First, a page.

The all-day restaurant serves New American fare in a ground-floor space inside the historic Pencil Factory building on bustling Franklin Street.
Sereneco means “serenity” in Esperanto, a language developed for international communication in the late 19th century.
The auxiliary language has associations with the Usonian architecture movement heralded by Frank Lloyd Wright – Usono is the name for the United States in Esperanto – which also informed design decisions for the restaurant.
Much of the original industrial building was preserved, including exposed brick walls and concrete floors.
The double-height dining room benefits from 20-foot-high (six-metre) ceilings, punctuated by skylights that provide natural illumination.
Large spherical paper pendants are also suspended from the ceiling, hung at the same level as wooden planters installed around the perimeter – a nod to the Usonian value of incorporating nature into architecture.
Upon arrival, guests are immediately met by a tall ficus tree, which grows through a hole in a green marble bar counter.
Pale wood chairs, stools and tables offer seating for 70 diners, including five at the marble chef’s counter at the back of the room.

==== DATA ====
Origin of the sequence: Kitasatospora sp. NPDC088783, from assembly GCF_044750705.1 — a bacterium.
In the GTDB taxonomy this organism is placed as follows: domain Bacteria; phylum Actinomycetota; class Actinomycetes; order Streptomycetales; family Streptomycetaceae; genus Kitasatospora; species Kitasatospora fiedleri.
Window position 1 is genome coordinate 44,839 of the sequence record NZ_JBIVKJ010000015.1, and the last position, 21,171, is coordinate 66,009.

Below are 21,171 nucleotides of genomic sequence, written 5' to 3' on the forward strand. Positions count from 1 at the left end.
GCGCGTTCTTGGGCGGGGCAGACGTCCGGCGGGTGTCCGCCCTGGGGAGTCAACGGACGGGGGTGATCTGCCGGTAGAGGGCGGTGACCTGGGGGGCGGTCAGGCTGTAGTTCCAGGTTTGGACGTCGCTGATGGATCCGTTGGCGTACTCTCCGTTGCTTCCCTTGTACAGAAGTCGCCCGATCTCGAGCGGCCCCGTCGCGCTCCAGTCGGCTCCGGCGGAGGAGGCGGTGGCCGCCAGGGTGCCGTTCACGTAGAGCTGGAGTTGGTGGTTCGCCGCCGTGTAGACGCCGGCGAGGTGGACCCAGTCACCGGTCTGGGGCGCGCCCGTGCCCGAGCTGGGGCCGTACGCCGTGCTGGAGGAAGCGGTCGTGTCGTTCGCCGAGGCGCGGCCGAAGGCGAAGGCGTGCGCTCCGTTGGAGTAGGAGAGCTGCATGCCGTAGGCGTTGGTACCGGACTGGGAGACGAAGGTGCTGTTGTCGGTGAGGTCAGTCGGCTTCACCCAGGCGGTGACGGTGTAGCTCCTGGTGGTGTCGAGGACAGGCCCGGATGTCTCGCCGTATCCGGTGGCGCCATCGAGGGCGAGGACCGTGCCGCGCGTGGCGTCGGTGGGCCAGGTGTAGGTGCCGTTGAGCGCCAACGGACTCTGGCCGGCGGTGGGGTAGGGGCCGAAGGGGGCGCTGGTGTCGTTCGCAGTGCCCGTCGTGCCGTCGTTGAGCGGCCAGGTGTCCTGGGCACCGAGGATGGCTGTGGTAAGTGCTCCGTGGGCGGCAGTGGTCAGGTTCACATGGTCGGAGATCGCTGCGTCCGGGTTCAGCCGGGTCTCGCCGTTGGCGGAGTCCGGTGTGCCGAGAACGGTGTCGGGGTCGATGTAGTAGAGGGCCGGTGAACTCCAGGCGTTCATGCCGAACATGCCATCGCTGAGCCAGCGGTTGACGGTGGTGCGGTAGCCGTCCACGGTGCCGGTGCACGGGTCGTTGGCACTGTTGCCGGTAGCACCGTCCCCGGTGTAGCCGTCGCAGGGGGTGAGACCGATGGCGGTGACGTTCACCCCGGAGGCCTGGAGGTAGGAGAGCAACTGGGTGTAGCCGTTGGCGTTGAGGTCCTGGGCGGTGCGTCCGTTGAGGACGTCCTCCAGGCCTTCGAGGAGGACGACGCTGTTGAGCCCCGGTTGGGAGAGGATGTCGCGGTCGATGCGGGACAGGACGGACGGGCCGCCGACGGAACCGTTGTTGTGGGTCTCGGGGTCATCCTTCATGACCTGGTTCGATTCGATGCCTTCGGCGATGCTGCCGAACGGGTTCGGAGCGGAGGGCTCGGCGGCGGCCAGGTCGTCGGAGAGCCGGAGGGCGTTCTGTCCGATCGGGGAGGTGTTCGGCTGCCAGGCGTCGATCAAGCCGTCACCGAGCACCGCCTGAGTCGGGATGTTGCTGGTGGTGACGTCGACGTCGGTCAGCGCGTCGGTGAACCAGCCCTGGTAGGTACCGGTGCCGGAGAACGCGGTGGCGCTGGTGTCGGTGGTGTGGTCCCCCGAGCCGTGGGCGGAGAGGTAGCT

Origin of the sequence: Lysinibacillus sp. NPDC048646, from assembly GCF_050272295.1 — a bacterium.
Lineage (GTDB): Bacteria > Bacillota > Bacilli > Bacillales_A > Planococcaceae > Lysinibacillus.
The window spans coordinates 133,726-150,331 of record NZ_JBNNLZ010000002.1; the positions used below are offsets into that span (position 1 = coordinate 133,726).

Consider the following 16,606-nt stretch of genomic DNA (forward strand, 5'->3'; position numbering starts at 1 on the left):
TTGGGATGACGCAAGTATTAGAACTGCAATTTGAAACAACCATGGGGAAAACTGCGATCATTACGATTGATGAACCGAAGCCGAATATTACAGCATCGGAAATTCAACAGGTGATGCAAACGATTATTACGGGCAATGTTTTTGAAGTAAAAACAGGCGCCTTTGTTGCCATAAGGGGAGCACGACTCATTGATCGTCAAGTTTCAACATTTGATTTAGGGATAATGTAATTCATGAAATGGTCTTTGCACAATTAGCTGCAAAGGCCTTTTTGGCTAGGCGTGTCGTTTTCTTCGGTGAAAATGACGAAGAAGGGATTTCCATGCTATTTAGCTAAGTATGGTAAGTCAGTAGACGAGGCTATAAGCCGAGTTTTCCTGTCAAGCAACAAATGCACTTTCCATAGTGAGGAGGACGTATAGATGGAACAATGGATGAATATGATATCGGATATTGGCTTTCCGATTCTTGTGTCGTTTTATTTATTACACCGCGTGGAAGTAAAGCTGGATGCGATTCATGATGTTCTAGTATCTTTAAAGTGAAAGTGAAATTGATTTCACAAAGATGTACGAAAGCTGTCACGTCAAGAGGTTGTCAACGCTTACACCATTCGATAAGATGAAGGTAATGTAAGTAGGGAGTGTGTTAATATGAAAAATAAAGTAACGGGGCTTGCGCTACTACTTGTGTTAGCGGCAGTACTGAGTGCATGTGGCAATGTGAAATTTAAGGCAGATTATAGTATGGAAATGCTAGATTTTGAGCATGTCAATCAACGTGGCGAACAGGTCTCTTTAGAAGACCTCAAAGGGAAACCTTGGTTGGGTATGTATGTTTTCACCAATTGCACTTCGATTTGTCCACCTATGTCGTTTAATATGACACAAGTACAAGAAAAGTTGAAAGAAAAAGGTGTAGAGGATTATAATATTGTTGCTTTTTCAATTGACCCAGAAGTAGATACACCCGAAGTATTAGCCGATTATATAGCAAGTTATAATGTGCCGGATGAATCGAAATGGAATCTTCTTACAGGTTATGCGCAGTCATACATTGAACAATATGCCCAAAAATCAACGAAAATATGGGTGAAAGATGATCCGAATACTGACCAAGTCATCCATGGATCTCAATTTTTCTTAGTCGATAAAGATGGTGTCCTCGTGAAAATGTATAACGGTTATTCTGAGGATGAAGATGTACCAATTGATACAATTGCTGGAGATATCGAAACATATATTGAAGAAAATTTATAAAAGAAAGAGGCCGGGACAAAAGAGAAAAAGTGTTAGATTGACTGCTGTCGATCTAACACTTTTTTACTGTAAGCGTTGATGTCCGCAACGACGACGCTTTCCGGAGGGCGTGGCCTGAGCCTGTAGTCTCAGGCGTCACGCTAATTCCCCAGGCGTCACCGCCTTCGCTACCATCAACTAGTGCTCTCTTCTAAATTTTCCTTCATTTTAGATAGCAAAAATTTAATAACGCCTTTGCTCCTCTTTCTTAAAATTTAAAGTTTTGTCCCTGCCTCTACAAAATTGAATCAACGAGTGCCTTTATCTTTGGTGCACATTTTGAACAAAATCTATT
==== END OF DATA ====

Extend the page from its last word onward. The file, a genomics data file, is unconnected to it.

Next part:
Light-green stools also provide casual spots along the main bar, which runs almost the full length of the space.
“Across from the dining room sits a welcoming 25-foot (7.6 metre) white oak bar that provides a place for guests to unwind and commune over Sereneco’s food and beverage offerings,” said the restaurant owners.
Dark green surfaces, terracotta-hued tiles and biscuit-coloured plasterwork create a warm palette to offset the cool concrete flooring.
Russet tiling and plaster line the bathroom, matching the tones of the original brickwork.
On the exterior, the entrance is marked by a hemlock wood door and planter above, and a column clad in green tiles both inside and out.
A small outdoor seating area around the corner allows customers to dine al fresco.
Graphic design and branding for Sereneco was created by Oyay creative director Jennifer Lucey-Brzoza.
The photography is by Nicole Franzen.